In the knuckle-dusting style of classic pulp adventure comes Athena Voltaire, the beautiful globetrotting aviatrix who takes on Nazis, zombies, and unspeakable occult creatures! This whopping tome rescripts and remasters Athena’s adventures from the long-running, Eisner-nominated comic by Steve Bryant, including over fifty pages of brand-new material!
Not all heroes have to have superpowers in order to kick ass, but fighting vampires and Nazis is a great way to still keep it interesting. With the exception of seeing a Kickstarter project for one of the recent books I’ve had no experience with this series before. Now with a refreshed compendium version of her adventures to date, I had the opportunity to see read Athena Voltaire in all her glory.
This is a really fun collection of high flying, gun toting exploits starring the aviatrix Athena Voltaire. She’s like a combination of Indiana Jones and Lara Croft, in both her character itself and all the wild travels she goes on. As mentioned before, she deals with everything from temple guardians, to vampires and other supernatural beings, all the while under the eye of the Third Reich. I really like the assortment of challenges she faces and it’s always an enjoyable new tale.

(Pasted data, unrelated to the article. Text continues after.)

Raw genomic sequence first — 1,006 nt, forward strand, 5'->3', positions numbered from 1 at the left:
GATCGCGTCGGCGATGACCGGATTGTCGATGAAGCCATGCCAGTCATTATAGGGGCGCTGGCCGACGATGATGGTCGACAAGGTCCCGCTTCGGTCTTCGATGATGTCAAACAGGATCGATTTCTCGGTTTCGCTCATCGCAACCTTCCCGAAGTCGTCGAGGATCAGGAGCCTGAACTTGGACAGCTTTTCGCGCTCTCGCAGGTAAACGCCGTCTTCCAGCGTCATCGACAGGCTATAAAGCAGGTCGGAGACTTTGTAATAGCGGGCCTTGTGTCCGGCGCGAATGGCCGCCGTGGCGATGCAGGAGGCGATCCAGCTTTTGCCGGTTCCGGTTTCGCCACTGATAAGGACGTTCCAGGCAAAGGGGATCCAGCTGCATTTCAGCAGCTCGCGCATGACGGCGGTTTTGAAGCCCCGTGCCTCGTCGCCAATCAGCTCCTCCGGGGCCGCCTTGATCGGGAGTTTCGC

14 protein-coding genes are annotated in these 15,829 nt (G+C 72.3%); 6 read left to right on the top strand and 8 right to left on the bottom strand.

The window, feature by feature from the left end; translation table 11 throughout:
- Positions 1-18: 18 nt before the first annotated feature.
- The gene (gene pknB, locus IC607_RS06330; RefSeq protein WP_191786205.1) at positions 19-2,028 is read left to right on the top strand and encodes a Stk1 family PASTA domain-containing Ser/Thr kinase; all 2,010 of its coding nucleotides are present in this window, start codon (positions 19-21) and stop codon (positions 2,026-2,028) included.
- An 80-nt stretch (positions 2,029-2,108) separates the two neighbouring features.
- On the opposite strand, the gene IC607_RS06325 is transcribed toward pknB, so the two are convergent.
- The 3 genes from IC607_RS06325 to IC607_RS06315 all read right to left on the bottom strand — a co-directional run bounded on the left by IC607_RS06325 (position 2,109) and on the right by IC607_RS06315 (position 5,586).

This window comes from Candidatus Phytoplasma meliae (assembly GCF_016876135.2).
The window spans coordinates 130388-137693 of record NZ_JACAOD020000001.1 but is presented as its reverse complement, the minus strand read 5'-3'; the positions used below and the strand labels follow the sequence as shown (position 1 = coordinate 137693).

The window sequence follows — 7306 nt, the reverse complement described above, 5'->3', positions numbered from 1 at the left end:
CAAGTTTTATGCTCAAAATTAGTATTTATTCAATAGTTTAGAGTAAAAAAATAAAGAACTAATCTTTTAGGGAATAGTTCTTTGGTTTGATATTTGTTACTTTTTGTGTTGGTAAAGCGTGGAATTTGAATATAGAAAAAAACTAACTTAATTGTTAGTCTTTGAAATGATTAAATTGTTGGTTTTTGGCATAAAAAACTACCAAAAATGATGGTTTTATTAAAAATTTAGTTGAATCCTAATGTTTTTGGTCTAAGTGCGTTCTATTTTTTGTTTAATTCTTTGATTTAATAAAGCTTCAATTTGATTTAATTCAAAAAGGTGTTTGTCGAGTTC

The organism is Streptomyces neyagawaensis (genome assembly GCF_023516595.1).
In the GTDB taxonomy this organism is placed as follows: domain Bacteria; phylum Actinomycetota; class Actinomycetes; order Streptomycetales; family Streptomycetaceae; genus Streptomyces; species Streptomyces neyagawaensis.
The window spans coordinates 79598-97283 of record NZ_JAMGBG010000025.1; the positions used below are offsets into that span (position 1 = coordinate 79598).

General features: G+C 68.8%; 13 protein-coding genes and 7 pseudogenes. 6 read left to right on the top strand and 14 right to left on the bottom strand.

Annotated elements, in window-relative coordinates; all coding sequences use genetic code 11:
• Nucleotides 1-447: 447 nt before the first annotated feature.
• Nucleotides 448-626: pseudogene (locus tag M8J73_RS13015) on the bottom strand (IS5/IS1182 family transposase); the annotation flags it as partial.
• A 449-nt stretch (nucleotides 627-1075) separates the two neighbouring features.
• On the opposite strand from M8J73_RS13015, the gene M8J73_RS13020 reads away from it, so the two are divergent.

On top of all the writing for this exciting book, Steve Bryant takes it upon himself to do all the art as well. There’s nothing flashy or far out about the setting these take place in, but that does not keep the artwork from shining. From time to time my eye couldn’t help but catch tiny oddities, but beyond that, kudos to Bryant for all the impressive work.
You can’t help but love a story, or a character, like Athena Voltaire. It’s the simple, yet entertaining kind of thrills that can be good for fans of all sorts, across almost all ages. As long as this series has been around, if you haven’t done so before, take a step into this world with the compendium for your next lazy day read.
For more on Athena Voltaire or other Dark Horse titles, check out Dark Horse Comics.
Geek-o-Rama received a copy of this book for the purpose of this review. All thoughts, comments and opinions are those of the individual reviewer.